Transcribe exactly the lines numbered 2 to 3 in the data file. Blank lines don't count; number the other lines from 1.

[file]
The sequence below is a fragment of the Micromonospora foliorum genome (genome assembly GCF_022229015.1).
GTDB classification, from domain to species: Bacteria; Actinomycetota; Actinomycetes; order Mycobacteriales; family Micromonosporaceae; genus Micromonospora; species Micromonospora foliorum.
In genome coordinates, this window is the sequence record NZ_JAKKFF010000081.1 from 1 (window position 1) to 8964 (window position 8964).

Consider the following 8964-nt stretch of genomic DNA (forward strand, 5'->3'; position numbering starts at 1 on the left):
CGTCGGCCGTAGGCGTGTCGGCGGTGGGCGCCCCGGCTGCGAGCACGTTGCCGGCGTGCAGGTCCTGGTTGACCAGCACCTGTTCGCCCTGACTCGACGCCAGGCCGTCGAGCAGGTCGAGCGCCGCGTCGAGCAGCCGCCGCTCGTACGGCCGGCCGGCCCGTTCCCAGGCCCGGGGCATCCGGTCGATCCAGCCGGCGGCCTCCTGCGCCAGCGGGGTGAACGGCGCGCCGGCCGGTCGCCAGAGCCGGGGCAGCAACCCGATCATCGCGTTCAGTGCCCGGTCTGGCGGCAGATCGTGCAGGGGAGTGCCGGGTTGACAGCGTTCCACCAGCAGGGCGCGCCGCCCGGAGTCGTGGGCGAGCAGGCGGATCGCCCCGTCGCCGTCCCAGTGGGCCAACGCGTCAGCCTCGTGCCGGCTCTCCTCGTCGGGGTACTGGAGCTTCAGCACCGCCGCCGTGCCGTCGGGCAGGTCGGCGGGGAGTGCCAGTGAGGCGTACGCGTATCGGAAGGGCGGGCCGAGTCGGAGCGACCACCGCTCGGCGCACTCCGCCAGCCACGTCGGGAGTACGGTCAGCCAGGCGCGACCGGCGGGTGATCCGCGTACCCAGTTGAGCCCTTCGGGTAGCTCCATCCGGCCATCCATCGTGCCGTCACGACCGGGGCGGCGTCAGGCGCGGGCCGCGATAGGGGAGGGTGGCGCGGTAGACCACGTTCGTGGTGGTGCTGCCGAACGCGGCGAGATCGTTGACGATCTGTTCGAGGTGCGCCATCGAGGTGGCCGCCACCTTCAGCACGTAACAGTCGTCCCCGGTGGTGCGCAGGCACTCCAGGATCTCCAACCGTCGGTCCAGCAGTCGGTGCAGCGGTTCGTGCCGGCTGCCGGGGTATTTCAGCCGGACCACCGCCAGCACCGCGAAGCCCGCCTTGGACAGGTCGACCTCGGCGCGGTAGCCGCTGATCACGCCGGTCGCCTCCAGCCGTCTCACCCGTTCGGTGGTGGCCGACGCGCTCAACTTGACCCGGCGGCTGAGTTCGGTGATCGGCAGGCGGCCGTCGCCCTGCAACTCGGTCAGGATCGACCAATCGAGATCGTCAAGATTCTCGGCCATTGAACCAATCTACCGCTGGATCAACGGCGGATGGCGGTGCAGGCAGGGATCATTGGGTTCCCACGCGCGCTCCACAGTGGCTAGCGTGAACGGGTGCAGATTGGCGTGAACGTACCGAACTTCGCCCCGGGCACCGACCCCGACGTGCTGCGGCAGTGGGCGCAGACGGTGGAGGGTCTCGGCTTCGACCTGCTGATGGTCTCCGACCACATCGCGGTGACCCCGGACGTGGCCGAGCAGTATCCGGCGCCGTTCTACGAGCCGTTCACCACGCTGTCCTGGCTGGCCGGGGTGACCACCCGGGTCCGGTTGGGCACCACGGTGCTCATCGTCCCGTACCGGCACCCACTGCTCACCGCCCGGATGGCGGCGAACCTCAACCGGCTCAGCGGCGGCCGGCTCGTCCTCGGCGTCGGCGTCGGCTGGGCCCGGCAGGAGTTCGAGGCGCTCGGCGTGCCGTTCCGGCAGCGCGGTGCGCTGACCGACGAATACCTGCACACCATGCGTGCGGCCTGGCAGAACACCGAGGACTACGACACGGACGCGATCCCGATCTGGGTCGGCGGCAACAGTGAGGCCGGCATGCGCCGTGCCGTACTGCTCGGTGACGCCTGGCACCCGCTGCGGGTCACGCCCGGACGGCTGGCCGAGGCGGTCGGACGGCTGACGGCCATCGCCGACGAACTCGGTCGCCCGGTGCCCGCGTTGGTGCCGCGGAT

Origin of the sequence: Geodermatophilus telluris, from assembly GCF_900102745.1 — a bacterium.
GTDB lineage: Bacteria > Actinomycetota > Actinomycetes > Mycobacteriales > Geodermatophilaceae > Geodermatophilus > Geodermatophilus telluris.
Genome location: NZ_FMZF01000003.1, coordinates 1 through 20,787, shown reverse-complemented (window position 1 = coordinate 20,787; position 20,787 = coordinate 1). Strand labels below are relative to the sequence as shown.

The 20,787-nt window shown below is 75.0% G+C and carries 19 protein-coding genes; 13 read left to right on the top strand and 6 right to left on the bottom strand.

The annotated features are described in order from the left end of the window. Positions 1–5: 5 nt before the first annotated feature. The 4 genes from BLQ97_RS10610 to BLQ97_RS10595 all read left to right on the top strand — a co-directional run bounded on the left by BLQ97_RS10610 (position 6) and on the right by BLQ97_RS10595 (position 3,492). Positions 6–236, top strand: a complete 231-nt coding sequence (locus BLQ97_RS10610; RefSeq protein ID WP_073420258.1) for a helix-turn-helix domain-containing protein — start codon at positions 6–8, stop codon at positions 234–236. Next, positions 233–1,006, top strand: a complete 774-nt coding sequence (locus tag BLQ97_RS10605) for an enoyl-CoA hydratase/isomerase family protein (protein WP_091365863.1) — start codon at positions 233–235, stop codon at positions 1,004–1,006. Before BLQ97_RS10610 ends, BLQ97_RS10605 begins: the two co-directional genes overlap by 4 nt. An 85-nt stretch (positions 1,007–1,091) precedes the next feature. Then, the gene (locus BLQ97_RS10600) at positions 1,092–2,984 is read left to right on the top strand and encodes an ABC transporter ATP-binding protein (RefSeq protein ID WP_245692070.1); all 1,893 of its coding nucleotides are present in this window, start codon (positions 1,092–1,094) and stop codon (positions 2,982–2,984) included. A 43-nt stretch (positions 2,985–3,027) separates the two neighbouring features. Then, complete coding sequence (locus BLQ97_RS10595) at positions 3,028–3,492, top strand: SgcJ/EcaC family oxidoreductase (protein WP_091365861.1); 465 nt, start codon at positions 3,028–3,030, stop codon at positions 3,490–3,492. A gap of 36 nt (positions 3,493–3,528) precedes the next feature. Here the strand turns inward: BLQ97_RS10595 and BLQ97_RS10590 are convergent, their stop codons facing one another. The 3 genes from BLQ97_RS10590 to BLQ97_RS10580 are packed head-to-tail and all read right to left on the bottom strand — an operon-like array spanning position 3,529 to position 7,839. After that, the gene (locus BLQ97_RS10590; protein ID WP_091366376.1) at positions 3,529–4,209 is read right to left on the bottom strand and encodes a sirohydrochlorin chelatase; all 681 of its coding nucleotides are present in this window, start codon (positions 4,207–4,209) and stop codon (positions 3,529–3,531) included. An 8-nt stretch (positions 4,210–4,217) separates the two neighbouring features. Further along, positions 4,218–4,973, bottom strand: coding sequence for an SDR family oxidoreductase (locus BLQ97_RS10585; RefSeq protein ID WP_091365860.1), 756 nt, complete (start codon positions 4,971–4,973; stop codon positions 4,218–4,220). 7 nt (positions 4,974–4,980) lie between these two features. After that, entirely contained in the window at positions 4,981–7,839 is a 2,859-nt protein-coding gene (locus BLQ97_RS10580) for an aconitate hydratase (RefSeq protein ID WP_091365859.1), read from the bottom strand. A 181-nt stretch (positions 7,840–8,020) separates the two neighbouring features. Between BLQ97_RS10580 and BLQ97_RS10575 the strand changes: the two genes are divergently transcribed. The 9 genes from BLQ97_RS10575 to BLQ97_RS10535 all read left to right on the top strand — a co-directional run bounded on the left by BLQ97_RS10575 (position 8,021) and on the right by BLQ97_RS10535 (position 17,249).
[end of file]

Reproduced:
GTDB classification, from domain to species: Bacteria; Actinomycetota; Actinomycetes; order Mycobacteriales; family Micromonosporaceae; genus Micromonospora; species Micromonospora foliorum.
In genome coordinates, this window is the sequence record NZ_JAKKFF010000081.1 from 1 (window position 1) to 8964 (window position 8964).